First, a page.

Then there are the IMF initiatives that have failed altogether. Notably, in 2001-2003, attempts to agree on a sovereign debt workout mechanism collapsed, due to opposition from the United States and some major emerging economies.

To be sure, the IMF has made important contributions with regard to sovereign debt crises, offering regular analysis of the capacity of countries in crisis to repay, and advising them to restructure debt that is unsustainable. But a debt workout mechanism is still needed, and should be put back on the agenda.

Finally, the IMF needs ambitious governance reforms. Most important, building on reforms that were approved in 2010, but went into effect only in 2016, the Fund should ensure that quotas and voting power better reflect the growing influence of emerging and developing economies. To this end, the IMF must end its practice of appointing only European Managing Directors, just as the World Bank must start considering non-US citizens to be its President.

Lagarde’s departure represents a golden opportunity to put the IMF on the path to a more effective and inclusive future. Seizing it means more than welcoming a new face at the top.


Copyright: Project Syndicate, 2019.

www.project-syndicate.org


 

About The Author

Guest Contributor

A Guest Contributor is any of a number of experts who contribute articles and columns under their own respective names. They are regarded as authorities in their disciplines, and their work is usually published with limited editing only. They may also contribute to other publications. - Ed.

Following reverse listing, public can now acquire shareholding in Paratus Namibia

Promotion

20 February 2020, Windhoek, Namibia: Paratus Namibia Holdings (PNH) was founded as Nimbus Infrastructure Limited (“Nimbus”), Namibia’s first Capital Pool Company listed on the Namibian Stock Exchange (“NSX”).

Although targeting an initial capital raising of N$300 million, Nimbus nonetheless managed to secure funding to the value of N$98 million through its CPC listing. With a mandate to invest in ICT infrastructure in sub-Sahara Africa, it concluded management agreements with financial partner Cirrus and technology partner, Paratus Telecommunications (Pty) Ltd (“Paratus Namibia”).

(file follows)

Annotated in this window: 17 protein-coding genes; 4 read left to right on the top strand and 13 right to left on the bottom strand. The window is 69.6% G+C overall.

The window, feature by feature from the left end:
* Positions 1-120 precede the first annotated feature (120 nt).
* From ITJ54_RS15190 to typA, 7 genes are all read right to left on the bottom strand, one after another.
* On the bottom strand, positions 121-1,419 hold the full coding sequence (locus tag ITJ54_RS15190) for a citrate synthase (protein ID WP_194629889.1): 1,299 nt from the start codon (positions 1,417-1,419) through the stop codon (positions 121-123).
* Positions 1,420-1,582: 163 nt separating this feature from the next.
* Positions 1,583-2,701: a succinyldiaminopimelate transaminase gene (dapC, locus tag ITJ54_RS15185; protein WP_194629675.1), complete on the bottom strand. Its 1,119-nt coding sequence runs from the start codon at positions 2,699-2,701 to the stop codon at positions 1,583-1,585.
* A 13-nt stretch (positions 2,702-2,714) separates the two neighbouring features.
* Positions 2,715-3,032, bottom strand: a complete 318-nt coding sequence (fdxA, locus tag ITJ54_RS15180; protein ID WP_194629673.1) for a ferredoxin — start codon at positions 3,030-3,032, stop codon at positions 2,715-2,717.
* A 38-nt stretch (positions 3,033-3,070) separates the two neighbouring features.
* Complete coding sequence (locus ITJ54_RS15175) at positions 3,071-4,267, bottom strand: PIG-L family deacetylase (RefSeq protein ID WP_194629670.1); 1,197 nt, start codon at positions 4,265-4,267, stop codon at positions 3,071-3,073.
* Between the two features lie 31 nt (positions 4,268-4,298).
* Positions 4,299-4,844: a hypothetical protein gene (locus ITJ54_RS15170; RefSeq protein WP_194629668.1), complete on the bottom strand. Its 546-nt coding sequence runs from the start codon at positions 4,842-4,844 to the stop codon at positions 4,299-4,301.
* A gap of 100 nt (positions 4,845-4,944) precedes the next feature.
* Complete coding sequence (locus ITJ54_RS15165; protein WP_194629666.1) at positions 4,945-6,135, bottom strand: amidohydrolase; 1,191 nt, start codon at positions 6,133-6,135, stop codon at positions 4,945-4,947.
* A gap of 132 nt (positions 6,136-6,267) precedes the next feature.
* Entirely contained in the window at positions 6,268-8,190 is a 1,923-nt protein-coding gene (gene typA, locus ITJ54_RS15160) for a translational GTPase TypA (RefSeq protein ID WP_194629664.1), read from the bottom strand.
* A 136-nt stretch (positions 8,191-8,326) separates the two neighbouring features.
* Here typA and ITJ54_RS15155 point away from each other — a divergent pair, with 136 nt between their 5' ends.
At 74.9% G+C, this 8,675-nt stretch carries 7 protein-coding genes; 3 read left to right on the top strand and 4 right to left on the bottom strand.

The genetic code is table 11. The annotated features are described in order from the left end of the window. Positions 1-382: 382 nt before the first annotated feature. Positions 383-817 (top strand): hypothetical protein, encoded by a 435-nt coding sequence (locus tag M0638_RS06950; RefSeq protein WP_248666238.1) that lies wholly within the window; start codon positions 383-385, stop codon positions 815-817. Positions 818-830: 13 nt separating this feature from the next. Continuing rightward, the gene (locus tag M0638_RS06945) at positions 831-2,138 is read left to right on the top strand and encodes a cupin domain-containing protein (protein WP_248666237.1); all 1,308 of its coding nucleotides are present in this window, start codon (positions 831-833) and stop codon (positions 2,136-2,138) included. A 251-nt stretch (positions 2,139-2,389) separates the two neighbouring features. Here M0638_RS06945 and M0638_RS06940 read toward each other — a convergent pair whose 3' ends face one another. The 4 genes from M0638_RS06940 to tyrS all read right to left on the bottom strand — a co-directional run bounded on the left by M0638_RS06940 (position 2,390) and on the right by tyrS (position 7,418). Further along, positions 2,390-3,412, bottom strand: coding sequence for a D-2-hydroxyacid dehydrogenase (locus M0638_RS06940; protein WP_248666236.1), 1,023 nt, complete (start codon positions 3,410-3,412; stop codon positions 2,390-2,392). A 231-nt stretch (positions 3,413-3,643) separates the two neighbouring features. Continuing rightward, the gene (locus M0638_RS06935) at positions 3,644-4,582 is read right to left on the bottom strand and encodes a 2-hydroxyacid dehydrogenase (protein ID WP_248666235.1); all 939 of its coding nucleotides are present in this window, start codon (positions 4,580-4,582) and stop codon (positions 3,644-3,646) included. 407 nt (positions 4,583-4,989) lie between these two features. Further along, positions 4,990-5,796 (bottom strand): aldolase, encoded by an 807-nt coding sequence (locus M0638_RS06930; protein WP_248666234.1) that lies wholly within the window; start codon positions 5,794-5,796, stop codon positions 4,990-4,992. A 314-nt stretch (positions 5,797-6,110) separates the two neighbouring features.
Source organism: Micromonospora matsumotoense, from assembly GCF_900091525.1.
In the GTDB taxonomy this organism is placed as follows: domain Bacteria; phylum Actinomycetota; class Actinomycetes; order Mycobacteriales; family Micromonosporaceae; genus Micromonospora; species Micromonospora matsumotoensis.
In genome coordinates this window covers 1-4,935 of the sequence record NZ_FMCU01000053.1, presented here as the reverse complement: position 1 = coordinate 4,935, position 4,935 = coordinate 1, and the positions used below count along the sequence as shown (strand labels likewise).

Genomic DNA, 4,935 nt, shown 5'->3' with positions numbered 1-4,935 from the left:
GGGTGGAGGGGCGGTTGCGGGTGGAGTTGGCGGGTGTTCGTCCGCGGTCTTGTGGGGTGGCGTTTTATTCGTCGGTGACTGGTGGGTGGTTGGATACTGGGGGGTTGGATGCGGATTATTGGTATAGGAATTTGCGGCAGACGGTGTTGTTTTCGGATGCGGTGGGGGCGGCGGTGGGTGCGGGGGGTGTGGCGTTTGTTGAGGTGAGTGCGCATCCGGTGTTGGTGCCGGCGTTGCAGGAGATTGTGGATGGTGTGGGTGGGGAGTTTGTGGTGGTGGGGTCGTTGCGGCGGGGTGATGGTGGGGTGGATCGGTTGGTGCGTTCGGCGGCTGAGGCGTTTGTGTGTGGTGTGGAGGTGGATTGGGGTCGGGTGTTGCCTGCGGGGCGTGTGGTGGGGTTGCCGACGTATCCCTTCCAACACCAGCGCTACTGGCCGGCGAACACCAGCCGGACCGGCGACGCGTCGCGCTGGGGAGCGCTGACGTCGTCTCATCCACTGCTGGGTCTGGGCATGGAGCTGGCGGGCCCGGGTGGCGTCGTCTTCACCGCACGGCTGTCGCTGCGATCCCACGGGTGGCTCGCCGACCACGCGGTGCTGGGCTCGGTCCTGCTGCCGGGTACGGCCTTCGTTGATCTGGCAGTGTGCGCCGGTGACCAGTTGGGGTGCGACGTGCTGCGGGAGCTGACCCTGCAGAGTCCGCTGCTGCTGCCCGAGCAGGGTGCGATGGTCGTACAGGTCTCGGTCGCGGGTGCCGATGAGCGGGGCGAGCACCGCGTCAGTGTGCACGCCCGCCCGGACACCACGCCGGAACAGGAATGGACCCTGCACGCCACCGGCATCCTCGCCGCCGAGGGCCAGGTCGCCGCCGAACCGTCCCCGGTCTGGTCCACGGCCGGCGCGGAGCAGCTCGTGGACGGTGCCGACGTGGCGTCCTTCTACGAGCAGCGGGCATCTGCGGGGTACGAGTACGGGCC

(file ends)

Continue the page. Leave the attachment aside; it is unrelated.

Paratus Namibia Managing Director, Andrew Hall

Its first investment was placed in Paratus Namibia, a fully licensed communications operator in Namibia under regulation of the Communications Regulatory Authority of Namibia (CRAN). Nimbus has since been able to increase its capital asset base to close to N$500 million over the past two years.

In order to streamline further investment and to avoid duplicating potential ICT projects in the market between Nimbus and Paratus Namibia, it was decided to consolidate the operations.

Publishing various circulars to shareholders, Nimbus took up a 100% shareholding stake in Paratus Namibia in 2019 and proceeded to apply to have its name changed to Paratus Namibia Holdings with a consolidated board structure to ensure streamlined operations between the capital holdings and the operational arm of the business.

This transaction was approved by the Competitions Commission as well as CRAN, following all the relevant regulatory approvals as well as the necessary requirements in terms of corporate governance structures.

Paratus Namibia has evolved as a fully comprehensive communications operator in Namibia and operates as the head office of the Paratus Group in Africa. Paratus has established a pan-African footprint with operations in six African countries, being: Angola, Botswana, Mozambique, Namibia, South Africa and Zambia.

The group has achieved many successes over the years of which more recently includes the building of the Trans-Kalahari Fibre (TKF) project, which connects from the West Africa Cable System (WACS) eastward through Namibia to Botswana and onward to Johannesburg. The TKF also extends northward through Zambia to connect to Dar es Salaam in Tanzania, which made Paratus the first operator to connect the west and east coast of Africa under one Autonomous System Number (ASN).

This means that Paratus is now “exporting” internet capacity to landlocked countries such as Zambia, Botswana, the DRC with more countries to be targeted, and through its extensive African network, Paratus is well-positioned to expand the network even further into emerging ICT territories.

PNH as a fully-listed entity on the NSX, is therefore now the 100% shareholder of Paratus Namibia thereby becoming a public company. PNH is ready to invest in the future of the ICT environment in Namibia. The public is therefore invited and welcome to acquire shares in Paratus Namibia Holdings by speaking to a local stockbroker registered with the NSX. The future is bright, and the opportunities are endless.